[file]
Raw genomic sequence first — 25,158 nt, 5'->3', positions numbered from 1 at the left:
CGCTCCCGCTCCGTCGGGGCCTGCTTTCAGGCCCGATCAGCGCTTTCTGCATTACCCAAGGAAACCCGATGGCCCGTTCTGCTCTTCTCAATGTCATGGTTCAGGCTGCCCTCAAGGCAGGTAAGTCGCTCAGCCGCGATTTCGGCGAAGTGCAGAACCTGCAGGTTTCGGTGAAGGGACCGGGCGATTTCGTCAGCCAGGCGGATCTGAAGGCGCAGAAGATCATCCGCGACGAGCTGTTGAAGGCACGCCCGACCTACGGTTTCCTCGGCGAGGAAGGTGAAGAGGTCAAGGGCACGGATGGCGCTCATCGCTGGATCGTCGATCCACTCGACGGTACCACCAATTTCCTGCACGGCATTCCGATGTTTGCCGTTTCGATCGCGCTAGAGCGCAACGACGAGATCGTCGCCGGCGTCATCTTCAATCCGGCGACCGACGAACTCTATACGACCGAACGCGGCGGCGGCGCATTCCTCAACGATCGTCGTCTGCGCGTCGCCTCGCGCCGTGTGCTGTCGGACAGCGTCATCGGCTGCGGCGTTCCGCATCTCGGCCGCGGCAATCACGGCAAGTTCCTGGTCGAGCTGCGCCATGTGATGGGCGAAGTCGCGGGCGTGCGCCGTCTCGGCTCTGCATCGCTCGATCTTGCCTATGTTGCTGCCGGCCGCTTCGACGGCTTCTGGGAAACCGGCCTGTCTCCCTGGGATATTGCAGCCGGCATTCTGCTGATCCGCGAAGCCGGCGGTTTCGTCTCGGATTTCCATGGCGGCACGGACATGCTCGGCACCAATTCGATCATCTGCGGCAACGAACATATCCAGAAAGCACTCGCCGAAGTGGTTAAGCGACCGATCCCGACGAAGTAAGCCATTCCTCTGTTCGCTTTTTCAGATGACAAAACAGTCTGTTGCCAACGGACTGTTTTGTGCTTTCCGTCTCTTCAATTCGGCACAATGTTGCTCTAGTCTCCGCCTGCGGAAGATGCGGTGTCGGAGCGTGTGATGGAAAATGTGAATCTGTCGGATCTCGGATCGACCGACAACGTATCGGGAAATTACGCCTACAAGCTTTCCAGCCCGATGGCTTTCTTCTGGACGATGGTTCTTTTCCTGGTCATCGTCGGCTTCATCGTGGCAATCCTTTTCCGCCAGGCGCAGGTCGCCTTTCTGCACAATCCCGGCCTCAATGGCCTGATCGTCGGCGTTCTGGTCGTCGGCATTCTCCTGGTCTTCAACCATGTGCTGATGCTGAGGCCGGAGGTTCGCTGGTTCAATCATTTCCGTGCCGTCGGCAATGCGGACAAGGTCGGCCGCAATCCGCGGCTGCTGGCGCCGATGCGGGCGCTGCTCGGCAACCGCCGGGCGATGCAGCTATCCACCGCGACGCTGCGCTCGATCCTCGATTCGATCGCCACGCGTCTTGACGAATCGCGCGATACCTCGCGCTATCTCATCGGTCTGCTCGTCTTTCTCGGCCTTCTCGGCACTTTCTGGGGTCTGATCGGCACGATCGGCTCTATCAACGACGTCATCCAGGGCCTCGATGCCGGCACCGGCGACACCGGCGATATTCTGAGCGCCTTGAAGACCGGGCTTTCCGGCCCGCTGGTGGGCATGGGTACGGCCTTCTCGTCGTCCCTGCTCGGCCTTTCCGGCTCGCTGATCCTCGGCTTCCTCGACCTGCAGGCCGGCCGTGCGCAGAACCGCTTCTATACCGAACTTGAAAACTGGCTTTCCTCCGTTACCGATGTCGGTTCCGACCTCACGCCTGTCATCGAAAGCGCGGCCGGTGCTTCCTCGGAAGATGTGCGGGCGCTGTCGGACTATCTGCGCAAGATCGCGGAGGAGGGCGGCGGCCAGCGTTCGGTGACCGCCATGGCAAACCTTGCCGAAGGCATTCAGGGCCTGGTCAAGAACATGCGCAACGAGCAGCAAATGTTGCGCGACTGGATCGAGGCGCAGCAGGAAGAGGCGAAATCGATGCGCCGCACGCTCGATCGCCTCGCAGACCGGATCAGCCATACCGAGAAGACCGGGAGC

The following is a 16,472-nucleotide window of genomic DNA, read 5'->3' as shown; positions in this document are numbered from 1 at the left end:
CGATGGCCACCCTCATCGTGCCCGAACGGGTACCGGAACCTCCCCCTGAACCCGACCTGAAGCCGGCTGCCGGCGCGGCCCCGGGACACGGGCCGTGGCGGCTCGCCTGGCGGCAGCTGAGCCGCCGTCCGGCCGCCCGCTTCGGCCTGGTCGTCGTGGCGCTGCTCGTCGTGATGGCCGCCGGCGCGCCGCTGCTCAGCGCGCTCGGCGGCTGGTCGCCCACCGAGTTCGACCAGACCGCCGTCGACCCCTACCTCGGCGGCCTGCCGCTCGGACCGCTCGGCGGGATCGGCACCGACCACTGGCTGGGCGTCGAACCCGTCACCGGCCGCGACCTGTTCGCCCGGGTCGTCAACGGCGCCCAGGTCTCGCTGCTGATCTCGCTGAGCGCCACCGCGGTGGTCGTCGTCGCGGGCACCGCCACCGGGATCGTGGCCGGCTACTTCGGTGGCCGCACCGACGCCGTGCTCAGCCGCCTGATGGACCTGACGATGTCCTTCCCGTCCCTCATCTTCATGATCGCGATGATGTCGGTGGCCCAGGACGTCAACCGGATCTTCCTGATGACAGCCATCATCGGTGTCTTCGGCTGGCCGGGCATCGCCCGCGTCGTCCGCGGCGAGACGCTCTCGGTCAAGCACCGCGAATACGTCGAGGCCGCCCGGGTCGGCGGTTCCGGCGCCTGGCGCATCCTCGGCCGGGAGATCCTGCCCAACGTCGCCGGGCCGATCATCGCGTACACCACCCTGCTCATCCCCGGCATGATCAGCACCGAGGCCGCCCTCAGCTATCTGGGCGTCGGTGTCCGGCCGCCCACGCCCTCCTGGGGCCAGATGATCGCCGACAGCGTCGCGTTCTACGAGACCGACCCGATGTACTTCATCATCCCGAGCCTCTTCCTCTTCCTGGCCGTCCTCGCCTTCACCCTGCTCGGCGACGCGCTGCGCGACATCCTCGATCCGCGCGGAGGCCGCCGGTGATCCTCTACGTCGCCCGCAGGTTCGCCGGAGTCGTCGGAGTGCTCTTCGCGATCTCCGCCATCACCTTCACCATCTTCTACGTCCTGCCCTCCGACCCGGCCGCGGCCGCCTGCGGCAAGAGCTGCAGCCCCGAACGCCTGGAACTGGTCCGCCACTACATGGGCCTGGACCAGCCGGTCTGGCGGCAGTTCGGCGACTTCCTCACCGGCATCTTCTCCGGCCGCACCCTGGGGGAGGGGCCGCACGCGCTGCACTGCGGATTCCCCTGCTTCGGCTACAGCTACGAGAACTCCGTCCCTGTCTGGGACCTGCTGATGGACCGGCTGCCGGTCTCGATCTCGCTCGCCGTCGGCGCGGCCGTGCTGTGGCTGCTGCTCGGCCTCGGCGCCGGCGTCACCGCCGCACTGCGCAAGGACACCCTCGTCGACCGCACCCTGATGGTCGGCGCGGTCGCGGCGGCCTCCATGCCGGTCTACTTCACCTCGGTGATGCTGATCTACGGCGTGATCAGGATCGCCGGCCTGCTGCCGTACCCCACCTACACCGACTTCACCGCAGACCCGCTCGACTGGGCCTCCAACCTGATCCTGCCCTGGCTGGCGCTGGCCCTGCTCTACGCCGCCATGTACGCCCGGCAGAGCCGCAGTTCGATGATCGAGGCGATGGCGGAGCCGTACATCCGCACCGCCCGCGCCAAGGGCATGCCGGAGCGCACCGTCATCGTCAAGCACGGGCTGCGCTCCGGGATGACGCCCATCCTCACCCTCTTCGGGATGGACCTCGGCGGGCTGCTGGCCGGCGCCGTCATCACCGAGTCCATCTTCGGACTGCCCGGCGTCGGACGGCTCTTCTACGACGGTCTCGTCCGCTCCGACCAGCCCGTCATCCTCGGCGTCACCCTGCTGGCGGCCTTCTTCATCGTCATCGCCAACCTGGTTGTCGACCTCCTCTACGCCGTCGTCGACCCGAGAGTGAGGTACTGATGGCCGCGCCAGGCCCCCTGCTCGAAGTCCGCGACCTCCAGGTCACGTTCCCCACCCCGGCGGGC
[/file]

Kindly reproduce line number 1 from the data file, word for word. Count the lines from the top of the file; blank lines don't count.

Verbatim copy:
Raw genomic sequence first — 25,158 nt, 5'->3', positions numbered from 1 at the left: